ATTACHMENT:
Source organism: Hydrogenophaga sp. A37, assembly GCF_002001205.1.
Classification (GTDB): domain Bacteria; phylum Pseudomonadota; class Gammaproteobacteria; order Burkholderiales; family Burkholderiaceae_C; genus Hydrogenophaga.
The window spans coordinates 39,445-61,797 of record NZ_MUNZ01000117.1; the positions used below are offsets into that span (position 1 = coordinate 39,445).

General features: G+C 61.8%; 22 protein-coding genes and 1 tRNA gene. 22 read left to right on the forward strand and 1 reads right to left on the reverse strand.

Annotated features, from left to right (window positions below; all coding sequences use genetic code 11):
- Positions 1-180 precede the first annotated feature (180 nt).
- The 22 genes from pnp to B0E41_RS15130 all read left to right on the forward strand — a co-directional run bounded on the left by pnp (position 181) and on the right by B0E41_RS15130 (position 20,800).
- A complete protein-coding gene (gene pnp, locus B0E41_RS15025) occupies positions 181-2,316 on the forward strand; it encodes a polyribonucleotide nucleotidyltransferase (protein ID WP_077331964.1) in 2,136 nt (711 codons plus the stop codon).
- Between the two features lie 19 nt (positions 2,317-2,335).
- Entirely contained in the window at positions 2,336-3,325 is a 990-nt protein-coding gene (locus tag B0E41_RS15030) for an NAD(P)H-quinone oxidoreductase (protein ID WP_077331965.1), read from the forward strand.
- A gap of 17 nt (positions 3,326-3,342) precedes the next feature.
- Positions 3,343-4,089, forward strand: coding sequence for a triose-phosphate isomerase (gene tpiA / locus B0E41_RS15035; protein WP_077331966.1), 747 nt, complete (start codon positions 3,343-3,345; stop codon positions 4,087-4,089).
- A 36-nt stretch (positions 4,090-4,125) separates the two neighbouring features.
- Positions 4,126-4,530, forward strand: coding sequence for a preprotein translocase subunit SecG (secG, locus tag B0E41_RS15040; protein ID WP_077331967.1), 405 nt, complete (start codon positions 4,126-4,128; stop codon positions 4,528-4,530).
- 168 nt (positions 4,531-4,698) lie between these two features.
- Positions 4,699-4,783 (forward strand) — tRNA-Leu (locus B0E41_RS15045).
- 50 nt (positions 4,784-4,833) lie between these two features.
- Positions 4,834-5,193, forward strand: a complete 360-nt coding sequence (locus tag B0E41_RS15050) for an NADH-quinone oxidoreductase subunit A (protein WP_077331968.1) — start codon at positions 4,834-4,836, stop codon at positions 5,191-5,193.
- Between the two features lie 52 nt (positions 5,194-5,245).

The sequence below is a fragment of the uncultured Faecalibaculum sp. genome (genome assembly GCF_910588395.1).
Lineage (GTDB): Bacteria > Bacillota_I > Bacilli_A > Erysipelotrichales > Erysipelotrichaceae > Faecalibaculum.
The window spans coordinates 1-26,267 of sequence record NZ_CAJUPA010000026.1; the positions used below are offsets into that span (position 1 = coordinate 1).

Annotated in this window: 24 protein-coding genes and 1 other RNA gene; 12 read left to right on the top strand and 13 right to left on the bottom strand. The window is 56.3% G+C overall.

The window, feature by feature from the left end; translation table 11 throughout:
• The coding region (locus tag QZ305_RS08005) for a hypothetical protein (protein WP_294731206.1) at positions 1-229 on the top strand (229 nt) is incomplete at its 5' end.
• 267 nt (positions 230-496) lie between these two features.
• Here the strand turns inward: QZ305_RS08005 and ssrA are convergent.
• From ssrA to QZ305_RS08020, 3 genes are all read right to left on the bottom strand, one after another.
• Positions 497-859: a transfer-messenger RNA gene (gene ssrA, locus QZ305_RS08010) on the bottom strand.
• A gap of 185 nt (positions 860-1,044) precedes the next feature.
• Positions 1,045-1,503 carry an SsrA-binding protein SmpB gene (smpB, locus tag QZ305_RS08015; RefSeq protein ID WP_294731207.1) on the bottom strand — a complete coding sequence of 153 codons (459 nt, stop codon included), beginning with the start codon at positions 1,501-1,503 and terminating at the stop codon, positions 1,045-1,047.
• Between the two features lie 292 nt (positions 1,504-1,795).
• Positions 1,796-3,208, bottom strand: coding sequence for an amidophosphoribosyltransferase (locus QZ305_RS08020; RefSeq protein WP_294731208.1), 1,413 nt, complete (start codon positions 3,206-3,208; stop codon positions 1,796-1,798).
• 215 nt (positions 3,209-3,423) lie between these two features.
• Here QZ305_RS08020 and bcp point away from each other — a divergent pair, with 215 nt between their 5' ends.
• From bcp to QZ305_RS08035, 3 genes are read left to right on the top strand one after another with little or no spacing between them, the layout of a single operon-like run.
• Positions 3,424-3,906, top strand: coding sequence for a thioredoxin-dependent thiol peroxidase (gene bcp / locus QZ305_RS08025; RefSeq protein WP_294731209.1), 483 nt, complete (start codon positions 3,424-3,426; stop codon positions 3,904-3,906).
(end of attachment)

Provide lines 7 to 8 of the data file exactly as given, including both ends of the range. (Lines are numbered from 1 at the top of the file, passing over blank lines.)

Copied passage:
- The 22 genes from pnp to B0E41_RS15130 all read left to right on the forward strand — a co-directional run bounded on the left by pnp (position 181) and on the right by B0E41_RS15130 (position 20,800).
- A complete protein-coding gene (gene pnp, locus B0E41_RS15025) occupies positions 181-2,316 on the forward strand; it encodes a polyribonucleotide nucleotidyltransferase (protein ID WP_077331964.1) in 2,136 nt (711 codons plus the stop codon).